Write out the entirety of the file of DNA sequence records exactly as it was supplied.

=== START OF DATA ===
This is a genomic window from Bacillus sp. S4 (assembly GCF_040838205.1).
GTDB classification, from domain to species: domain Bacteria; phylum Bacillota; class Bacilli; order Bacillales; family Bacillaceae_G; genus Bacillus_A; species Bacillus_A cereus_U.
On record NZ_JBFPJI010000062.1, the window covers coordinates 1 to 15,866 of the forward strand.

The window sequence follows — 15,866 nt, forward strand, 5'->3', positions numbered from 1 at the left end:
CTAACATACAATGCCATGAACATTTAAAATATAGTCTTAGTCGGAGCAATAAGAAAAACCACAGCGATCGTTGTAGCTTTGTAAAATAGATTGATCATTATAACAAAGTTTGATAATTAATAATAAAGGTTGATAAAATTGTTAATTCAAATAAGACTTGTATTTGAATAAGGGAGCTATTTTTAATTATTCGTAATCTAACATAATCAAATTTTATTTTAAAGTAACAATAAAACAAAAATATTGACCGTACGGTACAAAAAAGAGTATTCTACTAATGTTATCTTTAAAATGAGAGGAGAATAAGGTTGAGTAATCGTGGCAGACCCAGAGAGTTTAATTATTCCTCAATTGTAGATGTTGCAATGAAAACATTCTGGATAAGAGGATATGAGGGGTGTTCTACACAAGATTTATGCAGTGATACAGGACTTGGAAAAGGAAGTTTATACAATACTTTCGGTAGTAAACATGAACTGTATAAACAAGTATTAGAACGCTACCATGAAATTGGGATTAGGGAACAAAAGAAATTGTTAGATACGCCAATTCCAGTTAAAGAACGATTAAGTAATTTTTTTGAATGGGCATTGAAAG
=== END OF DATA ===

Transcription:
This is a genomic window from Bacillus sp. S4 (assembly GCF_040838205.1).
GTDB classification, from domain to species: domain Bacteria; phylum Bacillota; class Bacilli; order Bacillales; family Bacillaceae_G; genus Bacillus_A; species Bacillus_A cereus_U.
On record NZ_JBFPJI010000062.1, the window covers coordinates 1 to 15,866 of the forward strand.

The window sequence follows — 15,866 nt, forward strand, 5'->3', positions numbered from 1 at the left end:
CTAACATACAATGCCATGAACATTTAAAATATAGTCTTAGTCGGAGCAATAAGAAAAACCACAGCGATCGTTGTAGCTTTGTAAAATAGATTGATCATTATAACAAAGTTTGATAATTAATAATAAAGGTTGATAAAATTGTTAATTCAAATAAGACTTGTATTTGAATAAGGGAGCTATTTTTAATTATTCGTAATCTAACATAATCAAATTTTATTTTAAAGTAACAATAAAACAAAAATATTGACCGTACGGTACAAAAAAGAGTATTCTACTAATGTTATCTTTAAAATGAGAGGAGAATAAGGTTGAGTAATCGTGGCAGACCCAGAGAGTTTAATTATTCCTCAATTGTAGATGTTGCAATGAAAACATTCTGGATAAGAGGATATGAGGGGTGTTCTACACAAGATTTATGCAGTGATACAGGACTTGGAAAAGGAAGTTTATACAATACTTTCGGTAGTAAACATGAACTGTATAAACAAGTATTAGAACGCTACCATGAAATTGGGATTAGGGAACAAAAGAAATTGTTAGATACGCCAATTCCAGTTAAAGAACGATTAAGTAATTTTTTTGAATGGGCATTGAAAG